Roland Salazar Rose was born in 1927, grew up in New York City and attended college in Queens. He received his training in Paris at Ecole Superieur des Beaux Arts and in New York City at both the National Academy of Design and the Art Students League.

After serving in the military, he and his wife moved to Maine where they had a summer home in Kennebunk. Of Maine he mused: “of course, every person has his or her special way of experiencing Maine, and it’s a delight to hear people talk about ‘their Maine.’

My recent (2012-14) Maine painting series seek to express Maine’s true essence. For I paint ‘Maine’ as unforgiving, the land, sea and sky uncompromising, demanding your daily awareness, and testing your ability to live with nature as a constant in your life.”

Mark your calendars. Art Videos at the Gallery concludes on: Wednesday September 2 with the showing of the film about photographer: Alfred Stieglitz: The Eloquent Eye. Check out www.barngallery.org for more information about the video series.

Prescott Hill Pottery Hosts Open Studio on Aug. 16

OLYMPUS DIGITAL CAMERAThis weekend is the 9th Annual Summer Open Studio/Open House Show and Sale at Prescott Hill Pottery in Liberty. Betsy Levine built her soda kiln and established Prescott Hill Pottery in 2006. Her incised technique and atmospheric “painting” make Betsy’s high-fire stoneware and porcelain tableware, storage jars and evocative vessels unique. She will be unloading a kiln-load of new pieces, with serving bowls of all sizes, plates, platters and other experimental items ready for Sunday’s visitors. Plenty of great snacks available, too!

Levine says, “I have always been interested in artifacts, in ancient historical records, symbols on bowls, marks on tablets, the very earliest impulses to put our ‘prints on the sands of time,’ to decorate the implements of necessity, and thereby to create magic in their use. Placing marks on a surface feels like a profound act of humanity.

In making pots, I am exploring the relationship we have with everyday objects experienced through sight, touch, and emotion. It’s about grounding that spark of creative intention in partnership with the elements of earth, water, fire and air.”

The galley is located at 261 Prescott Hill Road. For additional information check out http://prescotthillpottery.com/index.html

Dive in with “Surf Impressions”

EbbSurf Impressions: Ebb & Flow in the Tidal Zone is 4th in a series of 7 exhibitions at Black Bear Fine Art in Ogunquit. This current exhibition highights works of two seacoast artists, Alex deConstant and Jeffrey Fitzgerald. Both will be presenting new works in the form of color woodcuts and abstract paintings respectively.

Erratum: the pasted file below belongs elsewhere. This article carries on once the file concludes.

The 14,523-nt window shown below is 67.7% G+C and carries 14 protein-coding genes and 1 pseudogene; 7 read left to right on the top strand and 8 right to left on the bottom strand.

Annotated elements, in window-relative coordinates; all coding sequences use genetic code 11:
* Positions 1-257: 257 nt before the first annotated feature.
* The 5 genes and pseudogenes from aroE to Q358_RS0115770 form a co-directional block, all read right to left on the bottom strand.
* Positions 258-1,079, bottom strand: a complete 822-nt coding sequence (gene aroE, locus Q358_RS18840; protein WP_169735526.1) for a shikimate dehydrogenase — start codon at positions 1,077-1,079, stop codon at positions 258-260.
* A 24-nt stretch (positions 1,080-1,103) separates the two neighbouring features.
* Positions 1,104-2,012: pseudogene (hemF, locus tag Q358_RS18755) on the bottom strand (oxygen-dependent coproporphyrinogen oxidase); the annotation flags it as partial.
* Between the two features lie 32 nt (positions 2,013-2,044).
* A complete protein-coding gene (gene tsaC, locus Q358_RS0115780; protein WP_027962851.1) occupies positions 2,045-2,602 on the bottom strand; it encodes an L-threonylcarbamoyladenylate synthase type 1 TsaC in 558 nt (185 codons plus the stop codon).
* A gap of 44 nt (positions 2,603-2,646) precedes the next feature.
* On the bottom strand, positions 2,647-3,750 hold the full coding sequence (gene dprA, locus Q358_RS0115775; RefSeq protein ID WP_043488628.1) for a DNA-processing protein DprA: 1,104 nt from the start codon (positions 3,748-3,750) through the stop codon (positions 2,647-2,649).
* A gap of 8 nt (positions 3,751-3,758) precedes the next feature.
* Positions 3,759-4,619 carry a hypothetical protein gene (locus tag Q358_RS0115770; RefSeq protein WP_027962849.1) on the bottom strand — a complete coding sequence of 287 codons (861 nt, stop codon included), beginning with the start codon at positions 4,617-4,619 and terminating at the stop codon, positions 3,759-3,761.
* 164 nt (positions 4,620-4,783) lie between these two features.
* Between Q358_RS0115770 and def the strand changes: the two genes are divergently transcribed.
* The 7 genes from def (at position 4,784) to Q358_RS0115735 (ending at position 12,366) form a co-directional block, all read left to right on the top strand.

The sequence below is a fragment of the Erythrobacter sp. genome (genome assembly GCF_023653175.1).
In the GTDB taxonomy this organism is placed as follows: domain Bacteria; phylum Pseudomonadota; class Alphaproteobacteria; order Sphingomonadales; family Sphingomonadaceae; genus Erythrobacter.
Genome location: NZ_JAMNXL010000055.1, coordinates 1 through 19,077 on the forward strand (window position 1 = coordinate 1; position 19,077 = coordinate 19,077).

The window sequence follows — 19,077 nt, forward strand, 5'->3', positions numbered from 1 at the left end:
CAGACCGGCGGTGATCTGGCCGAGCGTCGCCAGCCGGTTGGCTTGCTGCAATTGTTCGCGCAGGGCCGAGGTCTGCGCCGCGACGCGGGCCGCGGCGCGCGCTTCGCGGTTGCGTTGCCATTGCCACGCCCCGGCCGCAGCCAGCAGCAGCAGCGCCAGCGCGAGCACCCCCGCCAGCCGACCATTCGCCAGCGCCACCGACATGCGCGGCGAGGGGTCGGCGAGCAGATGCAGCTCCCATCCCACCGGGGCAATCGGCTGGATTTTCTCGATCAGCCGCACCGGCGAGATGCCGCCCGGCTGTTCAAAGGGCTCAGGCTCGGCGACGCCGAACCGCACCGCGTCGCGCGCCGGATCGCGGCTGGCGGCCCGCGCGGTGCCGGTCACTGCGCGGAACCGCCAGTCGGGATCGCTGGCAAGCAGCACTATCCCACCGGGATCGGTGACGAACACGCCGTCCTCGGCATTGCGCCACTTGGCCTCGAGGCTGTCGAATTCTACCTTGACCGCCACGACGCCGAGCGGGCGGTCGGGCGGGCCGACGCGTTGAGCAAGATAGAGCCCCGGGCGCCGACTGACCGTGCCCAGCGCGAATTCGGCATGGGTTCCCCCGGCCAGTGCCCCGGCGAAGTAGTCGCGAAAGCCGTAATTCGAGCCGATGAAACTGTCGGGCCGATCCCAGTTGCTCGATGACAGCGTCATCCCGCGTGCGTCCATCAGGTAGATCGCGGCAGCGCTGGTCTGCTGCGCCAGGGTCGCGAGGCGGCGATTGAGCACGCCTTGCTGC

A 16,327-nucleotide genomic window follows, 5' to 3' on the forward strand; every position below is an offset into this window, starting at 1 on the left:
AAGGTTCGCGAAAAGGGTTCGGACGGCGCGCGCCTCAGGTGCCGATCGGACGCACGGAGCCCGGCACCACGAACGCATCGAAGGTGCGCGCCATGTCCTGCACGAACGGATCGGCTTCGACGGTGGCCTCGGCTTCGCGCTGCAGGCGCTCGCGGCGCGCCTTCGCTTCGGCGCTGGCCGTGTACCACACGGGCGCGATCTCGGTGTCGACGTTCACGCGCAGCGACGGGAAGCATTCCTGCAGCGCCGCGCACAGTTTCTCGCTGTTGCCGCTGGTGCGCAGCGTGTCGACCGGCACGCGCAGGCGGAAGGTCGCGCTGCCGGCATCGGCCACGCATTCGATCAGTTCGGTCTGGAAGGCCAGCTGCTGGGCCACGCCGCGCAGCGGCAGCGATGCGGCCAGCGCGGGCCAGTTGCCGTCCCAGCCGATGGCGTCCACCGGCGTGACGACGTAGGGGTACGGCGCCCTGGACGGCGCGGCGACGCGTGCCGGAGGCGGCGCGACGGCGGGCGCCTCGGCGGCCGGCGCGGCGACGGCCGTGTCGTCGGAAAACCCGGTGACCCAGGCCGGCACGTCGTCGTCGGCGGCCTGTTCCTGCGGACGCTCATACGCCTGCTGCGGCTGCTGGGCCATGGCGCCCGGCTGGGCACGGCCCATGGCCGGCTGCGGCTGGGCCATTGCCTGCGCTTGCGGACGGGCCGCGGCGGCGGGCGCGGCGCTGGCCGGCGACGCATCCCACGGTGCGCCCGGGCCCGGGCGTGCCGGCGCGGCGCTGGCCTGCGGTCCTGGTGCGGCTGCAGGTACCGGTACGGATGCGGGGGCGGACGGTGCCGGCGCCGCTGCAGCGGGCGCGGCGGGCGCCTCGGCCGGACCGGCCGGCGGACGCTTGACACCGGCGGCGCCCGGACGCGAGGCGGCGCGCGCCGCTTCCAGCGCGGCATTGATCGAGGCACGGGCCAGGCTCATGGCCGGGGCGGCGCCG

Alex deConstant says, “Throughout my life I have been drawn to the inherent graphic quality of the woodcut. To depict movement from a stagnant material while balancing aspects of atmosphere and color is very challenging. The time consuming technique of reduction woodcut is multi-faceted; many levels of thoughtful planning and improvisation result in the finished image.”

Jeffrey Fitzgerald notes, “I live and work on the seacoast of Maine. My paintings are about the physical and emotional energy of the ocean and coastline. The images are also about canvas, brushstroke and composition. The paintings find a balance, story, and power between the creative process and world I see.”

Black Bear Fine Art is located at 309 Shore Road. For more information, call (207) 646-7278.

“To Sleep, Perchance to Dream”

mainpgphotoImage by Charles Laurier Dufour

The Keag River Gallery in South Thomaston will present a joint exhibition of the work of
Charles Dufour and Karen Jerzyk. An opening reception will be held August 21 from 5
to 8 p.m. at 25 Dublin Road. The show will be on display through September 27.

There is a dream-like quality to the photographic works by both Karen Jerzyk
and Charles Laurier Dufour. While their styles are certainly different from each
other’s, both have had mutual respect and admiration for a few years and have
decided to assemble a collection of their independent works together in one
exhibition entitled, “To Sleep, Perchance to Dream.” The Keag River Gallery in
South Thomaston, Maine, will be the venue for this tag-team effort. Most of
the works selected for this exhibition will be fine art nudes. Dufour’s figure
photographs are more reminiscent of peaceful daydreams, or images that
flutter through slow wave sleep.

imagesImage by Karen Jerzyk

Jerzyk’s elaborate photographs are brilliantly composed and are more like vivid
REM dreams, some embracing nightmare qualities. Most of Jerzyk’s work is color,
while most of Dufour’s work is BW. The two artistic styles complement each other
quite comfortably, striking a strong balance between contrast and similarity. This
combination usually makes for great dialogue by exhibition viewers; you should not miss this opening reception! More can be seen at the website www.keagrivergallery.com

Wiscasset Bay Gallery Impressionism Exhibition

Roosenboom-Albert-ContemplationAlbert Roosenboom, “Contemplation,” oil on panel, 20” x 14 1/2”

“Belgian, French, Dutch and American Impressionism” opened at the Wiscasset Bay Gallery on Saturday, August 8. Impressionist views of the Netherlands, Paris and New York are exhibited alongside views of Venice and the French countryside.